Yes, of course I would!

You have two types of time in your life: Free and Taken. Taken time is the one consumed by tasks required to maintain the current condition of your life. You need a job to pay the bills, you need to take the garbage out to avoid living in toxic waste. This time is, in the long run, a waste, because you get nothing from it other than surviving.

Now, free time is more interesting. You can use it as you want, you can binge on all TV shows or you can use it for growth: learn a new skill, buy a new property, create a new business, work a few extra hours for savings.

Only during free time you can really create the compounding growth that leads to financial independence. If you are not familiar with compounding interest, I’d recommend you read about it, but long story short, small changes in investment now, bring big changes in the future.

Based on that, one should maximize the amount of growth time, even if it costs money, because in the long run, it makes money.

To put it in concrete terms, I’d rather have 1 extra free hour per week to figure out how to buy my new property, than ditch the property manager and make 10% more per month… because an extra property is much more wealth than 10% of extra revenue in one.

My end goal is to reach the point in which I could permanently leave on holidays on a beach and my life would just work, because all responsibilities will have someone assigned to them that gets paid to fulfill them, not because I want to live on permanent holidays, but because I want to live in 100% growth.

One clarification: a job that lets you save money is part maintenance, part growth time.

Nicer printing of Rails models

I like my models to be printed nicely, to make the class of the model as well as the id and other data available, so, when they end up in a log or console, I can now exactly what it is. I’ve been doing this since before Rails 3 and since Rails projects now have an ApplicationRecord class, it’s even easier.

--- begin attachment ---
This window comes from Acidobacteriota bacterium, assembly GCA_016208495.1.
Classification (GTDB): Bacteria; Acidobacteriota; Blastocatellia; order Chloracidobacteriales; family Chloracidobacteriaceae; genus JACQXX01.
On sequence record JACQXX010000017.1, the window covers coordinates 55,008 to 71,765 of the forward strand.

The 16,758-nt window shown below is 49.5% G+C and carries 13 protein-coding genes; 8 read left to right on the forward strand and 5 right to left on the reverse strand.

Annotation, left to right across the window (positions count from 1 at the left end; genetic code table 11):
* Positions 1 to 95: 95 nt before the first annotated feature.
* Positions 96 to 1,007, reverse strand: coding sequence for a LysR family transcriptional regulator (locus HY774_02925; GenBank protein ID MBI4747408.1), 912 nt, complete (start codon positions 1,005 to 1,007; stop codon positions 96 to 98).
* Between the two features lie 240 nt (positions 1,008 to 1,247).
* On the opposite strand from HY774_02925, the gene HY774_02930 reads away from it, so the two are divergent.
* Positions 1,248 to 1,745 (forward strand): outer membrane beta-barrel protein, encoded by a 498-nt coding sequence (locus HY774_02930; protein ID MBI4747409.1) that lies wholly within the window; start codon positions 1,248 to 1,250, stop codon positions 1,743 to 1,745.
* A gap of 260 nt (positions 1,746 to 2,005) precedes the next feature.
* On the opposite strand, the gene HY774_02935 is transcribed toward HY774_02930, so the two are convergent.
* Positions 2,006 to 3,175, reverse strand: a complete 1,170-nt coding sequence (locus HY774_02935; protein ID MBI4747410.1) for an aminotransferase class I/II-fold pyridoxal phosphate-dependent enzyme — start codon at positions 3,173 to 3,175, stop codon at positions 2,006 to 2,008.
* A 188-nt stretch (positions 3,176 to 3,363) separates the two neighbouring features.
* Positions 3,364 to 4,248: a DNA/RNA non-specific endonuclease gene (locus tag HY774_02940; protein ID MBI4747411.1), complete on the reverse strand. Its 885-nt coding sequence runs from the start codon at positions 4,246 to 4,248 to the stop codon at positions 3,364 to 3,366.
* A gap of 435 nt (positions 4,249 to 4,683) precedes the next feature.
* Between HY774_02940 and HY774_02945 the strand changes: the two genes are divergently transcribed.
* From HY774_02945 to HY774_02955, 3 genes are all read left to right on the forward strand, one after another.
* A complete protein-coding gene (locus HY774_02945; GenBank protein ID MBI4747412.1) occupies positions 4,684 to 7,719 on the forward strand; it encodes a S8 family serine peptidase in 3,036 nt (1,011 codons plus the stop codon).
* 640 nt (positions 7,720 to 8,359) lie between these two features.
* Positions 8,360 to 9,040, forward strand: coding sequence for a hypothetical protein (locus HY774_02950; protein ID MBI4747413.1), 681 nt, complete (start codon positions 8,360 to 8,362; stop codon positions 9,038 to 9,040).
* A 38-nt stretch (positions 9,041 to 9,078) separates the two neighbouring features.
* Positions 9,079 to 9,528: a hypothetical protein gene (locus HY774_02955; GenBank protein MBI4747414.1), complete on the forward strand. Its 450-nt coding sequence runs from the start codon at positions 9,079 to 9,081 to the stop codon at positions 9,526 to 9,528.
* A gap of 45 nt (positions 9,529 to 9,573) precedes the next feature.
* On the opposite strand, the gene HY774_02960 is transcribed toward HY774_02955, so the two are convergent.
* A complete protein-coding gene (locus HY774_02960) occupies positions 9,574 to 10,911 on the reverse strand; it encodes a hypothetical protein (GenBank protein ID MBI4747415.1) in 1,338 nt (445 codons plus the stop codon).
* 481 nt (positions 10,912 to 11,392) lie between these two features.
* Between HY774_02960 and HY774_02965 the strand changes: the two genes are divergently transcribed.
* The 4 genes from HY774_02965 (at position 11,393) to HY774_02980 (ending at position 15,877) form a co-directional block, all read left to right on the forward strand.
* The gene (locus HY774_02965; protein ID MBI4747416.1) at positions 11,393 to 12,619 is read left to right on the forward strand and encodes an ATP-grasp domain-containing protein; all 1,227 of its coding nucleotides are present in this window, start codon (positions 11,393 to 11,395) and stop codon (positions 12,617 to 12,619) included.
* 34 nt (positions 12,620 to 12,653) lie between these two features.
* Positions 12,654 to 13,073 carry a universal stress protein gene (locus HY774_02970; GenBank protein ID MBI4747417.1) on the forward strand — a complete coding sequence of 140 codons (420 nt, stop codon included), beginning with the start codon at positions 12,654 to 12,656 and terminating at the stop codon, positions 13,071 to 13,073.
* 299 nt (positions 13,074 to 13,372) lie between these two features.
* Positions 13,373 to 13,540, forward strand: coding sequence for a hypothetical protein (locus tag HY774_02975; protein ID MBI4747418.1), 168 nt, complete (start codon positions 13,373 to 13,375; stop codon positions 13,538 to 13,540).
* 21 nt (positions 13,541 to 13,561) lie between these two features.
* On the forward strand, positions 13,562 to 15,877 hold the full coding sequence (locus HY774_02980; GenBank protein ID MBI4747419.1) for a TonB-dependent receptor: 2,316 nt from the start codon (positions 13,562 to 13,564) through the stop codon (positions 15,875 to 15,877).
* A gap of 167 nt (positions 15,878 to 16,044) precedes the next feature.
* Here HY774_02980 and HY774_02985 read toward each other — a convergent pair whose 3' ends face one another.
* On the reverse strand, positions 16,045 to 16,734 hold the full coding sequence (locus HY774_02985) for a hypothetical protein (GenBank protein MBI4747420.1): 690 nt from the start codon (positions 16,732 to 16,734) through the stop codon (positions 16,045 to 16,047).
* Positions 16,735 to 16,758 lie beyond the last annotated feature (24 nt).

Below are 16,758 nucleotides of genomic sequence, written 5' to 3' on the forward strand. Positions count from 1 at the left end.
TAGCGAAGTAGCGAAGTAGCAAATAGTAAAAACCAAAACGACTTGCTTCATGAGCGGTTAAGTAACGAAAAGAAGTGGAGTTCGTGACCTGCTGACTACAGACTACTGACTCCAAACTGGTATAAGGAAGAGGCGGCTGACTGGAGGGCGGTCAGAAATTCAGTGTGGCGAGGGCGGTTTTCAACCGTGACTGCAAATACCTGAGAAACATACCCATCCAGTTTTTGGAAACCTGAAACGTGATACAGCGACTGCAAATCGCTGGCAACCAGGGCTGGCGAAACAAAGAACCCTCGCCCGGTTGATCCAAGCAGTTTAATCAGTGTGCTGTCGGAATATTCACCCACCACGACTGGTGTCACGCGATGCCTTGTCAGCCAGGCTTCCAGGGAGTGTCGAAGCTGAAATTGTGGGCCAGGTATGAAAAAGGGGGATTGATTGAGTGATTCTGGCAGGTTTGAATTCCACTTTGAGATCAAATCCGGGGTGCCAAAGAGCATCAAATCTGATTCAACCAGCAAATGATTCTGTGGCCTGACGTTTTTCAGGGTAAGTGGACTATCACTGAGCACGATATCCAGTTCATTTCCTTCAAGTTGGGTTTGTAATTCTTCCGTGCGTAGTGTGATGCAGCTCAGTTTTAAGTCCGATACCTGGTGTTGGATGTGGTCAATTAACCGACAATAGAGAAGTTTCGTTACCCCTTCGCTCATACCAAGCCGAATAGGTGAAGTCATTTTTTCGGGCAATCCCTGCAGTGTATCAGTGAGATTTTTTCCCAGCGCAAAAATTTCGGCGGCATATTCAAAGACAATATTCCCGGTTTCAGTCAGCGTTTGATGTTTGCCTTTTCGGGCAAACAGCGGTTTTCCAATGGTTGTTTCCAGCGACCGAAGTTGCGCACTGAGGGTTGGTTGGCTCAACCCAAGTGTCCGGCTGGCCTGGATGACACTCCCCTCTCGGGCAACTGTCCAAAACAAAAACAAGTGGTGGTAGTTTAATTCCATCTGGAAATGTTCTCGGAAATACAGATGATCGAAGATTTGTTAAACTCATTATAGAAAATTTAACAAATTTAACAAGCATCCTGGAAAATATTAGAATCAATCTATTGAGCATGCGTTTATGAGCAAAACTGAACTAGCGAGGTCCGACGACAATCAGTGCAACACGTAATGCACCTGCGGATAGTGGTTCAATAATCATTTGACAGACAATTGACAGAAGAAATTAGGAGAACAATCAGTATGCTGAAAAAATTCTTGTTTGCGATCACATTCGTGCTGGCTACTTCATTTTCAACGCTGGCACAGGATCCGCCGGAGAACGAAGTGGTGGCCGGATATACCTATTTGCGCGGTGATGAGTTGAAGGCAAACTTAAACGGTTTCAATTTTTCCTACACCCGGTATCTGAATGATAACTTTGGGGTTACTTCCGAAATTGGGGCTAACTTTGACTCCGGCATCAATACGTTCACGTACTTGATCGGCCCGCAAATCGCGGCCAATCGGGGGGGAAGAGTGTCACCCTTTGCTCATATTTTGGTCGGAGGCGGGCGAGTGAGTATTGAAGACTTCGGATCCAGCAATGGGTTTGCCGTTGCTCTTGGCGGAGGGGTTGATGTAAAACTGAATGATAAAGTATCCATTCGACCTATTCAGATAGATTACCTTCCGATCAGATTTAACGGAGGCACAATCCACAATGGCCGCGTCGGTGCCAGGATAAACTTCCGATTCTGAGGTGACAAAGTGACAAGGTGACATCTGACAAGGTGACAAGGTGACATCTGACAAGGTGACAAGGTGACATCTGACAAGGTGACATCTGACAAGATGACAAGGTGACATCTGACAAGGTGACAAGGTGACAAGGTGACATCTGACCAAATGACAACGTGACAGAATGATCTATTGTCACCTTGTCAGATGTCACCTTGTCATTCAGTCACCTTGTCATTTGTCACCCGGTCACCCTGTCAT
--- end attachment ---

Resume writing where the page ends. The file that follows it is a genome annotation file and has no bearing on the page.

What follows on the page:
On my global parent for all model classes, ApplicationRecord I add this:

def to_s(extra = nil)
  if extra
    extra = ":#{extra}"
  end
  "#<#{self.class.name}:#{id}#{extra}>"
end

That makes all records automatically print as:

<ModelName:id>

For example:

<User:123>

which makes the record findable.

But also, allows the sub-classes to add a bit of extra information without having to re-specify the whole format. For example, for the User class, it might be:

  def to_s
    super(email)
  end

so that when the user gets printed, it ends up being:

<User:123:sam@example.com>

which I found helps a lot with quickly debugging issues, in production as well as development environments.

Editing Rails 6.0 credentials on Windows

Rails 6 shipped with a very nice feature to keep encrypted credentials on the repo but separate them by environment, so you can have the credentials for development, staging and production, encrypted with different keys, that you keep safe at different levels.

For example, you might give the development key to all developers, but the production keys are kept very secret and only accessible to a small set of devops people.

You edit these credentials by running:

bundle exec rails credentials:edit --environment development

for the development credentials, or

bundle exec rails credentials:edit --environment production

for production ones. You get the idea.

When you run it, if the credentials don’t exist, it generates a key. If they exist, you need to have the keys. After decrypting, it runs your default editor and on Windows, this is the error I was getting: